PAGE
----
Businesses required to close because of specific workplace outbreaks by local public health authorities are not eligible for this scheme.

Employees

Similar to the Job Support Scheme, where employees receive two-thirds of their wages for time not worked, the grant per eligible employee available from the UK Government is two-thirds of their normal pay up to a limit of £2100 per month. We are awaiting further detail from the government on how normal pay is calculated.

Employees cannot be made redundant or put on notice of redundancy during the period within which their employer is claiming the grant for that employee.

What does the Expanded Job Support Scheme cover?

The employer must use the scheme to cover their employees’ wages and pay relevant payroll taxes. The whole of the grant must be used to meet employee costs.

The grant will not cover Class 1 employer NICs or pension contributions, although these contributions will remain payable by the employer.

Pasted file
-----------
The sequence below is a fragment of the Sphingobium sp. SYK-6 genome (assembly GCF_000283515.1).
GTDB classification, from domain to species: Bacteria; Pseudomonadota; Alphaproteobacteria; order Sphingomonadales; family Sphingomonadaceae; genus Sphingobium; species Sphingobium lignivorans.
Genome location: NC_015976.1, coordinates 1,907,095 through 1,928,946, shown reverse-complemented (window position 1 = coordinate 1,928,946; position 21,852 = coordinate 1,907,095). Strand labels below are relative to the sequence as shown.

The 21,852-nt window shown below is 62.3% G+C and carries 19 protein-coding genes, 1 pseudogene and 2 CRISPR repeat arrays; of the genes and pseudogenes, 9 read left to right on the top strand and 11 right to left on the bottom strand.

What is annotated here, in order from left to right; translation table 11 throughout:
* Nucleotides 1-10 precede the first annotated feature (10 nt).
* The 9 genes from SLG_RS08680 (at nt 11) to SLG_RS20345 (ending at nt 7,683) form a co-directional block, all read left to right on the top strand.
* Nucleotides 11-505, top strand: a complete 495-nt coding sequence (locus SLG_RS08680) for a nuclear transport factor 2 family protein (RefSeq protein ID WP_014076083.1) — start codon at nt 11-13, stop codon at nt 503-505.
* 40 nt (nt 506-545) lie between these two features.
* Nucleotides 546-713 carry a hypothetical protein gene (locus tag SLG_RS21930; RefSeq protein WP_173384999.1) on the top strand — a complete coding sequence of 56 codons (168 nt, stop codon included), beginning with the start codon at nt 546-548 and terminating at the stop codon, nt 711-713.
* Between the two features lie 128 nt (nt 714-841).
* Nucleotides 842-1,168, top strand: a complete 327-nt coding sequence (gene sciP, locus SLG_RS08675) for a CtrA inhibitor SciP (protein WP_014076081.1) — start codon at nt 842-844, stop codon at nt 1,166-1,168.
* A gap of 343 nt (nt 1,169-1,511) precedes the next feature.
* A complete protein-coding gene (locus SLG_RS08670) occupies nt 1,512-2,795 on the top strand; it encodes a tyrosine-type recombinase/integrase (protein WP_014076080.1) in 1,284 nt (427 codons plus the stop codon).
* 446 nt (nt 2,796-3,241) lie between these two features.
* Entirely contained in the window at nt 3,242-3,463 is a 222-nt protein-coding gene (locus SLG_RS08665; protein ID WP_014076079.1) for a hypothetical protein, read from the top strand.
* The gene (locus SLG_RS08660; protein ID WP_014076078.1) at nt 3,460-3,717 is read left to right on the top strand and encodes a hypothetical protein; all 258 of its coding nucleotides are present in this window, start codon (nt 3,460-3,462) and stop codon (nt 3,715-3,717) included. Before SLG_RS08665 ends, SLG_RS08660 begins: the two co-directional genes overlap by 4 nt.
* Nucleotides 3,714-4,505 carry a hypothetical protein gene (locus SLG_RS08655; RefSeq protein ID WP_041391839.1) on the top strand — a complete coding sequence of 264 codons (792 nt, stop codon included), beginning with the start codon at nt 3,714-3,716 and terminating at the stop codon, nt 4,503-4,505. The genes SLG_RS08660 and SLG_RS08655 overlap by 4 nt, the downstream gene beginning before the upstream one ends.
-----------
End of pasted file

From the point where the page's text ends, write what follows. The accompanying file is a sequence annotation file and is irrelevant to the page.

The grant will be paid in arrears.

How will I claim the Expanded Job Support Scheme?

This is a temporary scheme, available to employers from 1 November 2020 for 6 months and will be reviewed in January.

Employers will be able to make a claim monthly online through gov.uk from December 2020 and this will be reviewed in January 2020.


We hope this information helps you and we are here for you during this difficult time. We will continue to keep you updated as the Government releases new information. Our business contingency plan is in place and we will do everything we can to support our clients during this uncertain period, please do not hesitate to contact us here if you have any concerns or queries.

Visit our COVID19 Business Hub for more information


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The information contained above is for general guidance purposes only. Whilst every effort has been made to ensure the contents are accurate, please note that each individual has different circumstances and it is essential that you seek appropriate professional advice before you act on any of the information contained herein. HB Accountants can accept no liability for any errors or omission or for any person acting on or refraining from acting on the information provided in the above